What’s important to note is that gaming performance will drop when running in 3D Vision mode. The reason for this, as you will probably have gathered by now, lies with the need to provide two sets of images for 3D, thereby reducing performance by up-to 50 per cent when compared with a non-3D setup.
3D Blu-ray playback, achieved by using third-party software from companies such as CyberLink and Arcsoft, is supported on GeForce 300-series, 400-series and 500-series graphics cards. For a full list, please head on over to here.
The other pieces of the 3D Vision jigsaw
If you'd added up the costs of the above-listed components, you've probably come to realise that 3D Vision is something of a premium solution. There's simply no getting past it; a high-end setup will cost in excess of one thousand pounds, and if you're planning on enjoying the 3D experience with friends and family, each additional pair of active-shutter glasses will set you back a further £90.
Until prices drop, I believe that it's arguably a technology which is limited to enthusiast users. But if you fall into that category, there are plenty of eye-catching features that could convince you to part with your hard-earned cash.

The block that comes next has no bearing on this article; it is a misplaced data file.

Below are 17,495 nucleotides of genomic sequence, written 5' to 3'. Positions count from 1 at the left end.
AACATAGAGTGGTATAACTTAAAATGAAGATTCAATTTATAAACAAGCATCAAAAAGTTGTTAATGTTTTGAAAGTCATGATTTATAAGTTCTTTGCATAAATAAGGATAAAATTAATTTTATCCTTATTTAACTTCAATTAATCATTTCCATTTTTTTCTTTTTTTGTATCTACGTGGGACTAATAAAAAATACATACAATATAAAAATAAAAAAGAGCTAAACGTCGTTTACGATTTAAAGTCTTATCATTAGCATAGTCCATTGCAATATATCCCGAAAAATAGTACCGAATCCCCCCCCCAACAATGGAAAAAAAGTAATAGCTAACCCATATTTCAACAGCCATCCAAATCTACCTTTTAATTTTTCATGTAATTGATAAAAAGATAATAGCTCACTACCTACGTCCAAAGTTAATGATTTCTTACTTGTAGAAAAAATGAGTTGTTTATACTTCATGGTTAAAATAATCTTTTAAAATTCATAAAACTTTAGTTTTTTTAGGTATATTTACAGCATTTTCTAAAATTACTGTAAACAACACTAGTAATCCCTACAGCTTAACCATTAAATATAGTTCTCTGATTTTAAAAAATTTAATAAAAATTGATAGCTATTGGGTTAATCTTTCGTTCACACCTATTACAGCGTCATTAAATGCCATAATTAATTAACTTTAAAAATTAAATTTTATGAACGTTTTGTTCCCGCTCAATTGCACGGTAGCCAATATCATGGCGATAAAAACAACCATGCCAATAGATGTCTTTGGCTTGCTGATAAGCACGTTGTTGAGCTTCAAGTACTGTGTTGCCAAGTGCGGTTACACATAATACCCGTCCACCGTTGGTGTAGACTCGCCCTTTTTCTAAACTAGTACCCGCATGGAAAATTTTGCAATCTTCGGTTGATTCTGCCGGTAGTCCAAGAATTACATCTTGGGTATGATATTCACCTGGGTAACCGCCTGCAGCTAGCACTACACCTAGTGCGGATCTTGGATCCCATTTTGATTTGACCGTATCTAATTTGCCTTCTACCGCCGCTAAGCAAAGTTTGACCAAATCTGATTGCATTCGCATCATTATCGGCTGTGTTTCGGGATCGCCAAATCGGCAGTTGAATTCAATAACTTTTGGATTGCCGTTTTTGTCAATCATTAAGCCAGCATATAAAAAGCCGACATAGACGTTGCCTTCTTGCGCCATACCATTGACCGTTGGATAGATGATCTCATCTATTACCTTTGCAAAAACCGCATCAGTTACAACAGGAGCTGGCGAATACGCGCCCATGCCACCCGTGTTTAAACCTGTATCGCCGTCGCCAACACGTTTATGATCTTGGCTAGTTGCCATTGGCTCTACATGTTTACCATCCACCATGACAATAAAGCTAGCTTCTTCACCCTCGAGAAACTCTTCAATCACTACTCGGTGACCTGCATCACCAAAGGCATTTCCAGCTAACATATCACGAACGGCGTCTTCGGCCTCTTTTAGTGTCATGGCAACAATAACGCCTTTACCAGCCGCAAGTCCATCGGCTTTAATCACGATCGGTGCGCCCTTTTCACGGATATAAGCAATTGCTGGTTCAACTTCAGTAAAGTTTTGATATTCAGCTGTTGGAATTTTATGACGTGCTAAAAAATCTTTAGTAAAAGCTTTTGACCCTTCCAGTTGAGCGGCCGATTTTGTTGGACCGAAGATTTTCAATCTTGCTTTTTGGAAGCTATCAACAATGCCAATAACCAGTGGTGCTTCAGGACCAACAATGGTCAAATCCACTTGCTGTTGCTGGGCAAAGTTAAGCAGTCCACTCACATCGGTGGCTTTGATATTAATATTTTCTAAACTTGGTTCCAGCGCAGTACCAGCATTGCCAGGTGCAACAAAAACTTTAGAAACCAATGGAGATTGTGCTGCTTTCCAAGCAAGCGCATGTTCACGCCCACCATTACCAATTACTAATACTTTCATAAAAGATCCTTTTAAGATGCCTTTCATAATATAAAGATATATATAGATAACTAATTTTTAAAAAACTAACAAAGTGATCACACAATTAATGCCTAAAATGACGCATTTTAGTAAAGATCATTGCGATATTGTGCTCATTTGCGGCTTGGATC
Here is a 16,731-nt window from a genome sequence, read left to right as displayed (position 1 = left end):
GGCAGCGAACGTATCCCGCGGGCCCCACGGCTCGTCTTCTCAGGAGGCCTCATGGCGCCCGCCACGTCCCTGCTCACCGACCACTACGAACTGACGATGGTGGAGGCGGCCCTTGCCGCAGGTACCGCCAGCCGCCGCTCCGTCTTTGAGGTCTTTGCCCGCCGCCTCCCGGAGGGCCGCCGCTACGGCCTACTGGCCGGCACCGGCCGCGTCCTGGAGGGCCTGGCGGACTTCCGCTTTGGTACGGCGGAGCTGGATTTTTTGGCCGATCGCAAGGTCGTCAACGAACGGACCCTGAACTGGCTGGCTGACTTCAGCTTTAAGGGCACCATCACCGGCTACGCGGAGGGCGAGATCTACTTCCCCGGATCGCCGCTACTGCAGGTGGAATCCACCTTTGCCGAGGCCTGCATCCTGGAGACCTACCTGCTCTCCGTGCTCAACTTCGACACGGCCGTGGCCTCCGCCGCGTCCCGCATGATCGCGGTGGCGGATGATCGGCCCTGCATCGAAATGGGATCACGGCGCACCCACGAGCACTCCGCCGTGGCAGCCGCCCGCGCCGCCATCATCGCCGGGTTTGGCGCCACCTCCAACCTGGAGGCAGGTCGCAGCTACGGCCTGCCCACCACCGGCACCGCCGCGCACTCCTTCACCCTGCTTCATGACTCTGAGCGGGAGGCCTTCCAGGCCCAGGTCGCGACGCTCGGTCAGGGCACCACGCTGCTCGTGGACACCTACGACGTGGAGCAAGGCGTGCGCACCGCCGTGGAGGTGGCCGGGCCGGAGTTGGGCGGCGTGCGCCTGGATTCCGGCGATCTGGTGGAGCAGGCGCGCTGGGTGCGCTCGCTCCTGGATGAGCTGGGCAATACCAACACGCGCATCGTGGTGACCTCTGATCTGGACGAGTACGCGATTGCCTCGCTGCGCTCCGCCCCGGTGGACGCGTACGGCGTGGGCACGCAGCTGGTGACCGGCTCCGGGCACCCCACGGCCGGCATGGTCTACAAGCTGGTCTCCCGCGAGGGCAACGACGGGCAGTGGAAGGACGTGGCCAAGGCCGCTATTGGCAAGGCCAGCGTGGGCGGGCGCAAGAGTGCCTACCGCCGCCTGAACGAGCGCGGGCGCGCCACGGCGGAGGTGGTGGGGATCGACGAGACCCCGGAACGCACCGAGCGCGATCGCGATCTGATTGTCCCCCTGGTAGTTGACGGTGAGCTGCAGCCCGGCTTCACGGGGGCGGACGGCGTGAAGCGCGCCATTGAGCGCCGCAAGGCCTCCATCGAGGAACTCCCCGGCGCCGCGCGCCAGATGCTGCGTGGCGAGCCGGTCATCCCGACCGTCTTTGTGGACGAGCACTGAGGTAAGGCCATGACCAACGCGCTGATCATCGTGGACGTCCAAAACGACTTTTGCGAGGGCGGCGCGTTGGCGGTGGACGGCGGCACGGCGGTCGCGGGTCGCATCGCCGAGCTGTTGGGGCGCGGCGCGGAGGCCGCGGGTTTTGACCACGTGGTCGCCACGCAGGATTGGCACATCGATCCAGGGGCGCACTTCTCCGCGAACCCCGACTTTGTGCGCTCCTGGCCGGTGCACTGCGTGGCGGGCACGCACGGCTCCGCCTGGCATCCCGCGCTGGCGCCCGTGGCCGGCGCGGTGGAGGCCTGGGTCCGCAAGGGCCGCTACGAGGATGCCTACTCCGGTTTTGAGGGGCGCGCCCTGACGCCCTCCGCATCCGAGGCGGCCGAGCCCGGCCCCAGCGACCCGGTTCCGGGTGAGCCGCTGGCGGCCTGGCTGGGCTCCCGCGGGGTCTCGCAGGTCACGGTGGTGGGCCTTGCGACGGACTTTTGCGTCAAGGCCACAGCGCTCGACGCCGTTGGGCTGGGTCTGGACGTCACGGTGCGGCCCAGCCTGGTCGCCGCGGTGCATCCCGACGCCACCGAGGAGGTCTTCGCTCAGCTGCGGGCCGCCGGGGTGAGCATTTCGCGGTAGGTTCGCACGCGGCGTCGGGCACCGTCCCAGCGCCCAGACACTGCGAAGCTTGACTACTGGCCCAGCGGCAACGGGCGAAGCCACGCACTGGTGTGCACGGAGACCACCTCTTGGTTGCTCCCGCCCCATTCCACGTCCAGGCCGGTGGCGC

3D Vision is now appearing on premium laptops, bringing the parts of the jigsaw together in a mobile form factor. Much like the PC counterpart, while potentially looking impressive, mobile 3D is an expensive proposition right now, with very few compliant laptops priced under £1,000.
3D Vision Surround
A recent development in NVIDIA’s 3D Vision program is called 3D Vision Surround. As the name implies, the technology enables the user to view 3D images on more than one screen.
3D Vision Surround works in exactly the same way as one-screen 3D Vision. The obvious difference is that the 3D image is rendered over multiple screens, usually three matched monitors, providing an ultra-wide resolution of up-to 5,760x1,080, along with a wraparound effect.
However, whilst the end result is impressive, NVIDIA’s graphics architecture is such that a single card can only output to a maximum of two displays at once. This means that users contemplating a three-screen 3D Vision Surround system need to have two GeForce graphics cards run in multi-GPU SLI mode - a further expenditure.